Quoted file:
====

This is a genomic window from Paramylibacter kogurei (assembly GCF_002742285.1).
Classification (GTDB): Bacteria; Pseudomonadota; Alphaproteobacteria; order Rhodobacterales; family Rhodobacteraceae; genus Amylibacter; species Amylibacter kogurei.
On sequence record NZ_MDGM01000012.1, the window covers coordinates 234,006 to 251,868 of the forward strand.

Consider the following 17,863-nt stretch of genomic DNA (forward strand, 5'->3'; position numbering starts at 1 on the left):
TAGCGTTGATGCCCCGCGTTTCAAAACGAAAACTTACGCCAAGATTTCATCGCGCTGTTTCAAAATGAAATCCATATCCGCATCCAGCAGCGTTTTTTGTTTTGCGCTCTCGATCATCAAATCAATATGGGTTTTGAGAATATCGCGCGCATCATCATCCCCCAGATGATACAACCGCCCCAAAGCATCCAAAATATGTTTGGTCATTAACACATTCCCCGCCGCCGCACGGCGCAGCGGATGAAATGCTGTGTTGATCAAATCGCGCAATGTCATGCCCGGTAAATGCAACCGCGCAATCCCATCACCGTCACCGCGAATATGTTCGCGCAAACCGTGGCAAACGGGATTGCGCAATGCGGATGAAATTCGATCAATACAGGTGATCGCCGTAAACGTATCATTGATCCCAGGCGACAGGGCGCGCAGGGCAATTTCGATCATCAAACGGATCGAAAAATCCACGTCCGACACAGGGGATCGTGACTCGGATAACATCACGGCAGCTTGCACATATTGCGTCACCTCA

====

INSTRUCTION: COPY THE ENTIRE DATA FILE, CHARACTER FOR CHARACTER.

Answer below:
This is a genomic window from Paramylibacter kogurei (assembly GCF_002742285.1).
Classification (GTDB): Bacteria; Pseudomonadota; Alphaproteobacteria; order Rhodobacterales; family Rhodobacteraceae; genus Amylibacter; species Amylibacter kogurei.
On sequence record NZ_MDGM01000012.1, the window covers coordinates 234,006 to 251,868 of the forward strand.

Consider the following 17,863-nt stretch of genomic DNA (forward strand, 5'->3'; position numbering starts at 1 on the left):
TAGCGTTGATGCCCCGCGTTTCAAAACGAAAACTTACGCCAAGATTTCATCGCGCTGTTTCAAAATGAAATCCATATCCGCATCCAGCAGCGTTTTTTGTTTTGCGCTCTCGATCATCAAATCAATATGGGTTTTGAGAATATCGCGCGCATCATCATCCCCCAGATGATACAACCGCCCCAAAGCATCCAAAATATGTTTGGTCATTAACACATTCCCCGCCGCCGCACGGCGCAGCGGATGAAATGCTGTGTTGATCAAATCGCGCAATGTCATGCCCGGTAAATGCAACCGCGCAATCCCATCACCGTCACCGCGAATATGTTCGCGCAAACCGTGGCAAACGGGATTGCGCAATGCGGATGAAATTCGATCAATACAGGTGATCGCCGTAAACGTATCATTGATCCCAGGCGACAGGGCGCGCAGGGCAATTTCGATCATCAAACGGATCGAAAAATCCACGTCCGACACAGGGGATCGTGACTCGGATAACATCACGGCAGCTTGCACATATTGCGTCACCTCA